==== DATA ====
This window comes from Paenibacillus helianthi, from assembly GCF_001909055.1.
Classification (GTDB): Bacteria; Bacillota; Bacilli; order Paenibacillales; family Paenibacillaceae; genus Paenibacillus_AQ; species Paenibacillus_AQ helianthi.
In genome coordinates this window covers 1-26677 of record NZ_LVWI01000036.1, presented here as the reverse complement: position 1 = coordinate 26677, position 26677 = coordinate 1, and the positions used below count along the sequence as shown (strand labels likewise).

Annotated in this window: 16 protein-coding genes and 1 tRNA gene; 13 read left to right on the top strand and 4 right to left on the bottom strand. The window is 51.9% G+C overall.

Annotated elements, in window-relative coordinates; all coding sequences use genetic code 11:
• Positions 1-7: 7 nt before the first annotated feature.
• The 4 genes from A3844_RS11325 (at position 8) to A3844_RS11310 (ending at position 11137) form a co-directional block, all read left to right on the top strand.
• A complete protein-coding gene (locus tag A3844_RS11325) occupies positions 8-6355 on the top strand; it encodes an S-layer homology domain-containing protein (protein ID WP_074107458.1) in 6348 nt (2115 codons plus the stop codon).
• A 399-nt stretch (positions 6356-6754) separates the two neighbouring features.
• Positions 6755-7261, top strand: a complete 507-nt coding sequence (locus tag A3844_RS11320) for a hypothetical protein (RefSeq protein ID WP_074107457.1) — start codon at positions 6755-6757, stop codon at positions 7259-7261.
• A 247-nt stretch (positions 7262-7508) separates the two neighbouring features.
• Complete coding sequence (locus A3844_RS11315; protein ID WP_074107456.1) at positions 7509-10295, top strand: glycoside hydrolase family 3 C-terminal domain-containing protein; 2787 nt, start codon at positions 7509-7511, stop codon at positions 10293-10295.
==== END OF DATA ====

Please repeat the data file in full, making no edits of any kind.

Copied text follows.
This window comes from Paenibacillus helianthi, from assembly GCF_001909055.1.
Classification (GTDB): Bacteria; Bacillota; Bacilli; order Paenibacillales; family Paenibacillaceae; genus Paenibacillus_AQ; species Paenibacillus_AQ helianthi.
In genome coordinates this window covers 1-26677 of record NZ_LVWI01000036.1, presented here as the reverse complement: position 1 = coordinate 26677, position 26677 = coordinate 1, and the positions used below count along the sequence as shown (strand labels likewise).

Annotated in this window: 16 protein-coding genes and 1 tRNA gene; 13 read left to right on the top strand and 4 right to left on the bottom strand. The window is 51.9% G+C overall.

Annotated elements, in window-relative coordinates; all coding sequences use genetic code 11:
• Positions 1-7: 7 nt before the first annotated feature.
• The 4 genes from A3844_RS11325 (at position 8) to A3844_RS11310 (ending at position 11137) form a co-directional block, all read left to right on the top strand.
• A complete protein-coding gene (locus tag A3844_RS11325) occupies positions 8-6355 on the top strand; it encodes an S-layer homology domain-containing protein (protein ID WP_074107458.1) in 6348 nt (2115 codons plus the stop codon).
• A 399-nt stretch (positions 6356-6754) separates the two neighbouring features.
• Positions 6755-7261, top strand: a complete 507-nt coding sequence (locus tag A3844_RS11320) for a hypothetical protein (RefSeq protein ID WP_074107457.1) — start codon at positions 6755-6757, stop codon at positions 7259-7261.
• A 247-nt stretch (positions 7262-7508) separates the two neighbouring features.
• Complete coding sequence (locus A3844_RS11315; protein ID WP_074107456.1) at positions 7509-10295, top strand: glycoside hydrolase family 3 C-terminal domain-containing protein; 2787 nt, start codon at positions 7509-7511, stop codon at positions 10293-10295.